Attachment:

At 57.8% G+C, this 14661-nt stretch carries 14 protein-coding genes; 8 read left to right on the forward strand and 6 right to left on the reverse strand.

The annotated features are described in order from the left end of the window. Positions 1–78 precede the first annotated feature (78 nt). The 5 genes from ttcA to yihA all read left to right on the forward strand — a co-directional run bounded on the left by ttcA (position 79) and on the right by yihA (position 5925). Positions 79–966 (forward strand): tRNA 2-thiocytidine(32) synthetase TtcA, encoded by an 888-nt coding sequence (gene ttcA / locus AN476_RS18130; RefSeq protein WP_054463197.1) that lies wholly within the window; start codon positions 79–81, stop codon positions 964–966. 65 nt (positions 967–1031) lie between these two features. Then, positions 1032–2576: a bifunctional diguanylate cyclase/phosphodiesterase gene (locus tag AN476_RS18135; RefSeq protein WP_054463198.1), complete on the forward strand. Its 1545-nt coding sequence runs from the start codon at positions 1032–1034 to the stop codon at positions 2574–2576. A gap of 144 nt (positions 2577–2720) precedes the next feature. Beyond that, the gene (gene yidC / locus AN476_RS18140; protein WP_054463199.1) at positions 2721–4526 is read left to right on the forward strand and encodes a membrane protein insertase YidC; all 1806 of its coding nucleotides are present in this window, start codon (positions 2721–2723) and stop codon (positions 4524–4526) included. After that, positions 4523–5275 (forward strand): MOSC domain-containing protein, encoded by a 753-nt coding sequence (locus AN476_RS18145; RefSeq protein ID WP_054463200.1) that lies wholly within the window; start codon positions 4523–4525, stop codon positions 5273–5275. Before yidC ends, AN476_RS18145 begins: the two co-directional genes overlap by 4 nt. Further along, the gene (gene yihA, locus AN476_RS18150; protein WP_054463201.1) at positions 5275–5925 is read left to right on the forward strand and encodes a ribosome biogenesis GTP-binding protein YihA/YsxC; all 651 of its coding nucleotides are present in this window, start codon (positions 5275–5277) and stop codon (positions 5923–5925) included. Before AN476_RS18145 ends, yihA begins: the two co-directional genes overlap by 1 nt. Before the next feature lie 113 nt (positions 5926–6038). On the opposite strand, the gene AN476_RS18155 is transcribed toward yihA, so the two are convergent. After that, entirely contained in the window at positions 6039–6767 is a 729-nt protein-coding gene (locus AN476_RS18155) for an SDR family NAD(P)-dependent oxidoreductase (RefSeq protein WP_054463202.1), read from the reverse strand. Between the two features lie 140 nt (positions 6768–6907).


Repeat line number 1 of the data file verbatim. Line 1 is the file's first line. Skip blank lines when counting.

At 57.8% G+C, this 14661-nt stretch carries 14 protein-coding genes; 8 read left to right on the forward strand and 6 right to left on the reverse strand.